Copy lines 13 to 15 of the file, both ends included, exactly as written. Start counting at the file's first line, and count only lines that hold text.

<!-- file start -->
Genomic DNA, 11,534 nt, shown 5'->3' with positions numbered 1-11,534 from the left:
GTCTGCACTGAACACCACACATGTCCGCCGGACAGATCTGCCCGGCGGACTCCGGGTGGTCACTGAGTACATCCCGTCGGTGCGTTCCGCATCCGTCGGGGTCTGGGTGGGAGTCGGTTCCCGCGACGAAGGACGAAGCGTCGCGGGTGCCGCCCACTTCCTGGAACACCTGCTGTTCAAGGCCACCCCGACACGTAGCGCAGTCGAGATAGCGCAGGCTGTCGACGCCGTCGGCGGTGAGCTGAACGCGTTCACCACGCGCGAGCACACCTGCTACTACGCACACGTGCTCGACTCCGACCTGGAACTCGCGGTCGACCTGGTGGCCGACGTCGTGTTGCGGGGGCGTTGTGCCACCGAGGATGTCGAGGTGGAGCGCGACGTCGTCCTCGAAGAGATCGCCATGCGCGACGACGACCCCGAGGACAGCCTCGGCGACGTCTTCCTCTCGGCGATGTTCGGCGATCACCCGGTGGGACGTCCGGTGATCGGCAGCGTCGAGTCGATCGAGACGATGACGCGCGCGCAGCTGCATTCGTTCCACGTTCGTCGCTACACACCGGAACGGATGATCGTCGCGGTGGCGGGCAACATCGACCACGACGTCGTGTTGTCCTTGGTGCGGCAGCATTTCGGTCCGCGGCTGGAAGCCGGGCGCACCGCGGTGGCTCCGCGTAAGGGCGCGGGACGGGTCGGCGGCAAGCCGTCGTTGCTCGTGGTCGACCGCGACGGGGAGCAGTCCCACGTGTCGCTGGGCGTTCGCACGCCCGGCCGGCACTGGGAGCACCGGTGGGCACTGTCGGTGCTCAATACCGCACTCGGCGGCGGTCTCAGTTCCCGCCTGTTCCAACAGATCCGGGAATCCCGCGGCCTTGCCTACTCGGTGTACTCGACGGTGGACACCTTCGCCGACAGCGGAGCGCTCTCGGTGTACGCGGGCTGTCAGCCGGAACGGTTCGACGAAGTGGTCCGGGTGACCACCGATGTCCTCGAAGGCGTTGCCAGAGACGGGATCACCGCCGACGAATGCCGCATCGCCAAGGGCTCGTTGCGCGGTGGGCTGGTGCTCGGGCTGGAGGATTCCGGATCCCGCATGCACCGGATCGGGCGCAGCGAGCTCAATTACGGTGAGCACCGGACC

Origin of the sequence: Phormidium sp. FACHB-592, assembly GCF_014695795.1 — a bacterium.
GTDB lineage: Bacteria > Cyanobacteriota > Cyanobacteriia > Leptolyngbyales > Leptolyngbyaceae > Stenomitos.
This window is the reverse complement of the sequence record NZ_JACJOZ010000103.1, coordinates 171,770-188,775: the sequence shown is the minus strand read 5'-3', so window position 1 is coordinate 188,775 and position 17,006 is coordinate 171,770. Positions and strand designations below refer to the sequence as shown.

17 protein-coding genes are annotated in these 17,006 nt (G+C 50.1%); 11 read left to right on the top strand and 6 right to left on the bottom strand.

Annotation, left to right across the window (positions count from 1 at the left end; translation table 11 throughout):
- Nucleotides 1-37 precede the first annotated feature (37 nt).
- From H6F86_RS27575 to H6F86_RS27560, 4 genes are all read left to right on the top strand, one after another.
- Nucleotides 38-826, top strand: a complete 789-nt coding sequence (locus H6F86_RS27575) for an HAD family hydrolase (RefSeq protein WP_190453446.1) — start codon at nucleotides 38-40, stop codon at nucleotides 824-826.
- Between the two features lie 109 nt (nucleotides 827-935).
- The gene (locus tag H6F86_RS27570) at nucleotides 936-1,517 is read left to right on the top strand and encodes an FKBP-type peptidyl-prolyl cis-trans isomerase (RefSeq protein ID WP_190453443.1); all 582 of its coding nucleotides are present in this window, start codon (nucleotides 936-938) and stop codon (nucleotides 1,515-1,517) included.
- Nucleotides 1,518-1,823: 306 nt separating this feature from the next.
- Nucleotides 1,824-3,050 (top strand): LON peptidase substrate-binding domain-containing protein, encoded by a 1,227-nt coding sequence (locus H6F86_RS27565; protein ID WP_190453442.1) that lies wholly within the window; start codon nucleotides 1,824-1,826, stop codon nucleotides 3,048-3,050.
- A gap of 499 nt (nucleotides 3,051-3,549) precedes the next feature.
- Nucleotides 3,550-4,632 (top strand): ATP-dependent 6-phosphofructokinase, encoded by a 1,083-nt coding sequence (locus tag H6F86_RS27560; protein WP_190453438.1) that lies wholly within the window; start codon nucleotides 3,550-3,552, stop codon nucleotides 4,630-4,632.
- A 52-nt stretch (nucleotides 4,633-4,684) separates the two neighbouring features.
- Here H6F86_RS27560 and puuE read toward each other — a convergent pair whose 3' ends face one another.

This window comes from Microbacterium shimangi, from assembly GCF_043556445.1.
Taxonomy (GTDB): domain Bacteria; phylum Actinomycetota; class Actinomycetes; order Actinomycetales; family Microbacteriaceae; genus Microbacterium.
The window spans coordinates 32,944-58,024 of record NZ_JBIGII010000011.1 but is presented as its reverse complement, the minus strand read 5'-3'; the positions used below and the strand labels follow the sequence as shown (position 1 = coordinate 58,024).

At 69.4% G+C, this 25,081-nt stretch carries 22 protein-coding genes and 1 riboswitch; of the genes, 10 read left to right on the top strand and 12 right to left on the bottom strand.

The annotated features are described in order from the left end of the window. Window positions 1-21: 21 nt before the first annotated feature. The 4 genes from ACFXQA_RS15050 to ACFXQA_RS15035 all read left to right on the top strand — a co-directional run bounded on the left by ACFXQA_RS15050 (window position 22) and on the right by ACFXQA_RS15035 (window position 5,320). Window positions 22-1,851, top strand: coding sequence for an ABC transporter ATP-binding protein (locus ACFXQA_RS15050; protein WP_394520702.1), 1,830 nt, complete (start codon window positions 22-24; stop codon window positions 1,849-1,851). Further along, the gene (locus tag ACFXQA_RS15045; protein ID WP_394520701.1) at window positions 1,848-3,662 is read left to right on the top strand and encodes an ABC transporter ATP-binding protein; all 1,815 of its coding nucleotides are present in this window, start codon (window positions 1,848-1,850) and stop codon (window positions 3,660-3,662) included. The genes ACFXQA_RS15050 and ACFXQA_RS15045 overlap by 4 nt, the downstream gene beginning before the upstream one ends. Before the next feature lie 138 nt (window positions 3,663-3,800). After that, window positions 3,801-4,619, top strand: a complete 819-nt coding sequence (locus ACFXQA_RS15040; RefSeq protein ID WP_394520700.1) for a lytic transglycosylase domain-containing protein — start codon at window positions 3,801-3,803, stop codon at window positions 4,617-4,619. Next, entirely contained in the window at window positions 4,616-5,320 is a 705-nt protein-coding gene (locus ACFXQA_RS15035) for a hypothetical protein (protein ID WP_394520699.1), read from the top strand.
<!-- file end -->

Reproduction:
- Nucleotides 1,518-1,823: 306 nt separating this feature from the next.
- Nucleotides 1,824-3,050 (top strand): LON peptidase substrate-binding domain-containing protein, encoded by a 1,227-nt coding sequence (locus H6F86_RS27565; protein ID WP_190453442.1) that lies wholly within the window; start codon nucleotides 1,824-1,826, stop codon nucleotides 3,048-3,050.
- A gap of 499 nt (nucleotides 3,051-3,549) precedes the next feature.